[concurrency-interest] Relativity of guarantees provided by volatile

Yuval Shavit yshavit at akiban.com
Sat Aug 18 05:10:57 EDT 2012

So, I agree with you that people's wording assumes some sort of timely
visibility. And you're right that the reader isn't *guaranteed* to ever
observe the write, in the same way that I'm right that ++i on a local var
isn't *guaranteed* to take fewer than 7 years. I think a JVM which
exploited either non-guarantee would be up for a critical-importance
performance bug.

I also agree that the expectation of blink-of-an-eye coherency is one that
could well be challenged in the future. Taking my example of a
distributed-node JVM, if one node is in Austrialia and the other is in NYC,
and the volatile read is in a lockless whose HB edge also pulls in all the
data in some huge element in the queue (an in-memory cache of a DB table,
say) -- then I could imagine the reader chugging along for a few seconds
pretending not to see the write, until finally it and all its implications
are sync'ed across the network, at which point it finally sees the write
and everything implied by it (ie, the huge element). That may well surprise
some programmers and generate bug reports like "why is my write to a
one-byte boolean taking 15 seconds to be seen?" -- and when those questions
crop up on SO, people on this list are going to reap some major karma
points. ;-)

In summary:
   1) I agree that there's no guarantee for the write to ever be seen
   2) I agree that in the future, it may take some noticeable time for the
write to be seen
   3) I contend that if point 1 were exploited to the point of the write
not being seen in a reasonable timeframe (where "reasonable" depends on the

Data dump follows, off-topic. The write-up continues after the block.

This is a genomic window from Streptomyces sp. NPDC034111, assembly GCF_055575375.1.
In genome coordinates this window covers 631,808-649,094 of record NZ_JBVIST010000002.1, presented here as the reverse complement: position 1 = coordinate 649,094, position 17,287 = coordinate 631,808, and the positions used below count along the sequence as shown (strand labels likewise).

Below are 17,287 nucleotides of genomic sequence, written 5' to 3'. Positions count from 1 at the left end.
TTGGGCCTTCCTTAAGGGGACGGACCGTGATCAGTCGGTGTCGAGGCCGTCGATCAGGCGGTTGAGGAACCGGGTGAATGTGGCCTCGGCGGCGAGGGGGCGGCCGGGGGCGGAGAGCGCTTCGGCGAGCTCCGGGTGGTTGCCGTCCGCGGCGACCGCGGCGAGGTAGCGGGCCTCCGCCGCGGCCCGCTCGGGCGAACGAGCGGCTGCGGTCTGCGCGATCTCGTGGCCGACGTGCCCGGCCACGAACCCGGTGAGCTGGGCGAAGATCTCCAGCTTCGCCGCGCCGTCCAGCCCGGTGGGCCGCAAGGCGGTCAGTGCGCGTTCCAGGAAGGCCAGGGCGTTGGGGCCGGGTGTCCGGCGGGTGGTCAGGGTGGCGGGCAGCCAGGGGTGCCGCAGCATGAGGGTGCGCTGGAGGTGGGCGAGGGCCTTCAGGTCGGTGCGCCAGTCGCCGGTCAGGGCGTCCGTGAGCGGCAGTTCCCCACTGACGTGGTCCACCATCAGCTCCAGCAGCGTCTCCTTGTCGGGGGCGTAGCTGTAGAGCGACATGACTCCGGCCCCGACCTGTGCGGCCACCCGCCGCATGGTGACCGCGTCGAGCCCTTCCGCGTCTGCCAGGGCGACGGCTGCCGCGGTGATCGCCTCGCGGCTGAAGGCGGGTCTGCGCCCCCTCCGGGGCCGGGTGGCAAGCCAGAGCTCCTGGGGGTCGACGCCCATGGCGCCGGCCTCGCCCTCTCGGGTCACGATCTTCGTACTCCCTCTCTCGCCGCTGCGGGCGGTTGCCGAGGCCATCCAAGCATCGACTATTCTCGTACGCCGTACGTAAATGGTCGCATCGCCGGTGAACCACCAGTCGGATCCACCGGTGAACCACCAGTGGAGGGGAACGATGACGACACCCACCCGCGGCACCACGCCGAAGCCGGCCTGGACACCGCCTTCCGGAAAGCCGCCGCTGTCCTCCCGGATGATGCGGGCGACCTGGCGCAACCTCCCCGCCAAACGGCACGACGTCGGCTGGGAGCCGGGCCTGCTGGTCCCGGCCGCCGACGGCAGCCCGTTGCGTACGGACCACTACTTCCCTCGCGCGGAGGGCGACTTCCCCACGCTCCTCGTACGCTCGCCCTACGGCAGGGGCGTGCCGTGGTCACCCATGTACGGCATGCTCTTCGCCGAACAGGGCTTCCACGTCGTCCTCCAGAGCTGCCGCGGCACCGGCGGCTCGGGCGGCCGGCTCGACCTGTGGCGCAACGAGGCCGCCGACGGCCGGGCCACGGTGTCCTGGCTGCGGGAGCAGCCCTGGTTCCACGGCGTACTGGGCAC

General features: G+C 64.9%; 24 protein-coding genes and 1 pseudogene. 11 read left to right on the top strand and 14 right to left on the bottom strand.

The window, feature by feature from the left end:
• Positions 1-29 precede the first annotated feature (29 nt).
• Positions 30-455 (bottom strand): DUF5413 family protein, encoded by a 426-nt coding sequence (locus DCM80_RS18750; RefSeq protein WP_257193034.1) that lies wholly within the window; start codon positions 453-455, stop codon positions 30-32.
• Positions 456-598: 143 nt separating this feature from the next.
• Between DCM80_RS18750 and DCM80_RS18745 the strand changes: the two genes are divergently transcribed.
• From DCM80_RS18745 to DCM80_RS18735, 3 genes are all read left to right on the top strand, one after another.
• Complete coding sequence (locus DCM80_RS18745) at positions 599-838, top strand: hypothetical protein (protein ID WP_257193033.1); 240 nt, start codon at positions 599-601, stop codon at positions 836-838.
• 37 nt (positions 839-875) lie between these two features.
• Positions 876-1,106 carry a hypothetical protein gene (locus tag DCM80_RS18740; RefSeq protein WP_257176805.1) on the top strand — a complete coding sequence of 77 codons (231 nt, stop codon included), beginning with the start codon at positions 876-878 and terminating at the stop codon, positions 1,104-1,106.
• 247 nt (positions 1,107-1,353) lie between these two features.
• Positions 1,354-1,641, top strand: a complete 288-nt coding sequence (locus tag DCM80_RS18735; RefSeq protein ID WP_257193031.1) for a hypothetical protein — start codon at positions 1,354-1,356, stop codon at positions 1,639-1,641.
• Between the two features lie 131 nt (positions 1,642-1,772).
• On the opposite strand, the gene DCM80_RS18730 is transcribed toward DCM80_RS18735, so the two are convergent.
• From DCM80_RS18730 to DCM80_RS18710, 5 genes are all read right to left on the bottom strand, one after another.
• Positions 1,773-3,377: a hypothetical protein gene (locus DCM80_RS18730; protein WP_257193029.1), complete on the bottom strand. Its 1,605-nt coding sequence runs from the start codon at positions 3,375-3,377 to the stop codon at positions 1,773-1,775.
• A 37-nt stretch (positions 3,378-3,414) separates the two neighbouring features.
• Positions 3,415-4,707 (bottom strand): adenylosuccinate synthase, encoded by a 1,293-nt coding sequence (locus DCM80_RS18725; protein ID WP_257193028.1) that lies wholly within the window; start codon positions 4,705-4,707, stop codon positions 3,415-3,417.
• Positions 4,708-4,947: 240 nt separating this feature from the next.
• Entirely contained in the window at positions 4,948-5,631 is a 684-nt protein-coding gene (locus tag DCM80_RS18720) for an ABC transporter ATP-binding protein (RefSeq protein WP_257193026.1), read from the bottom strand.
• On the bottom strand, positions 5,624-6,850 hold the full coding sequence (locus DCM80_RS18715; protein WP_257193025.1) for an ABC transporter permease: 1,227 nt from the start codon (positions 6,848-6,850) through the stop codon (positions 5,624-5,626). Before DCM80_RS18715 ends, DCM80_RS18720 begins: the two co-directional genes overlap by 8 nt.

platform, includes some wiggle room, etc), that this would be a performance
(not correctness) bug against the JVM

Good night!

On Sat, Aug 18, 2012 at 4:44 AM, Marko Topolnik <mtopolnik at inge-mark.hr>wrote:

> On 18. kol. 2012., at 10:24, Yuval Shavit wrote:
> > On Sat, Aug 18, 2012 at 3:35 AM, Marko Topolnik <mtopolnik at inge-mark.hr>
> wrote:
> > However, what is troubling is the belief of practically every developer
> out there that there's a hard realtime GUARANTEE of the instantaneous
> visibility of volatile writes.
> >
> > Do they? I certainly believe that the read is going to see the write
> very quickly, but a hard, realtime guarantee? Between the JIT, GC and other
> apps that may hog CPU, I don't even depend on a realtime guarantee between
> "int i = 5" and "i++".
> Yes, my wording was too strong. I didn't mean "hard realtime", but a hard
> guarantee, as opposed to a soft promise of best effort. The volatile
> modifier gives you two things: a hard guarantee of proper observed ordering
> of actions, and a *hint* towards the timely publishing of a write. This is
> where confusion enters---take this typical argument: "Without the volatile
> modifier the reading thread is not guaranteed to ever observe a write to
> the var". Well guess what, with the modifier it still isn't *guaranteed* to
> ever observe it. This fact is very counterintuitive and many people would
> even religiously oppose it. I cannot escape the troubling feeling this
> gives me---a developer should have the right intuition about his code and
> shouldn't shake his head in disbelief when shown any piece of code and the
> output that code may legally produce. Somewhere down the line this must
> matter.
> -Marko
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